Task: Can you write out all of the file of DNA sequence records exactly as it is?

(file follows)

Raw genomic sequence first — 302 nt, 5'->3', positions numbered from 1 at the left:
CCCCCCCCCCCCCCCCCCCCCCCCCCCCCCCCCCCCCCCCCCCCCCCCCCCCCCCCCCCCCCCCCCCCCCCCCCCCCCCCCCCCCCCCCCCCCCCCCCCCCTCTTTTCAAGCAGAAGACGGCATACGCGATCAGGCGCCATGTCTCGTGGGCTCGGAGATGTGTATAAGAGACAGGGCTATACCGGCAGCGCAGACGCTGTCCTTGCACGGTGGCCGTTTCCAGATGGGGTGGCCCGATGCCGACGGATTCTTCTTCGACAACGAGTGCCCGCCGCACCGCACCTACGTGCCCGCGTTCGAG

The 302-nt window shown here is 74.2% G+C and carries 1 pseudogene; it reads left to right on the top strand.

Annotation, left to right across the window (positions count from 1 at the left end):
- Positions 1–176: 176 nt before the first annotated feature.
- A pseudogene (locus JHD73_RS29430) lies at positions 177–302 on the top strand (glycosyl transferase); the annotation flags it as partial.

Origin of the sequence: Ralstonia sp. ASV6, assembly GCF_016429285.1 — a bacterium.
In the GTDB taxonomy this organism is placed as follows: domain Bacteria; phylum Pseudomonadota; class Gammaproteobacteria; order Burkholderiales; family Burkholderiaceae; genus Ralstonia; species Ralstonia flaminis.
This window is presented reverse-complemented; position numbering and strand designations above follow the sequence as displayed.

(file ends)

Raw genomic sequence first — 302 nt, 5'->3', positions numbered from 1 at the left:
CCCCCCCCCCCCCCCCCCCCCCCCCCCCCCCCCCCCCCCCCCCCCCCCCCCCCCCCCCCCCCCCCCCCCCCCCCCCCCCCCCCCCCCCCCCCCCCCCCCCCTCTTTTCAAGCAGAAGACGGCATACGCGATCAGGCGCCATGTCTCGTGGGCTCGGAGATGTGTATAAGAGACAGGGCTATACCGGCAGCGCAGACGCTGTCCTTGCACGGTGGCCGTTTCCAGATGGGGTGGCCCGATGCCGACGGATTCTTCTTCGACAACGAGTGCCCGCCGCACCGCACCTACGTGCCCGCGTTCGAG

The 302-nt window shown here is 74.2% G+C and carries 1 pseudogene; it reads left to right on the top strand.

Annotation, left to right across the window (positions count from 1 at the left end):
- Positions 1–176: 176 nt before the first annotated feature.
- A pseudogene (locus JHD73_RS29430) lies at positions 177–302 on the top strand (glycosyl transferase); the annotation flags it as partial.

Origin of the sequence: Ralstonia sp. ASV6, assembly GCF_016429285.1 — a bacterium.
In the GTDB taxonomy this organism is placed as follows: domain Bacteria; phylum Pseudomonadota; class Gammaproteobacteria; order Burkholderiales; family Burkholderiaceae; genus Ralstonia; species Ralstonia flaminis.
This window is presented reverse-complemented; position numbering and strand designations above follow the sequence as displayed.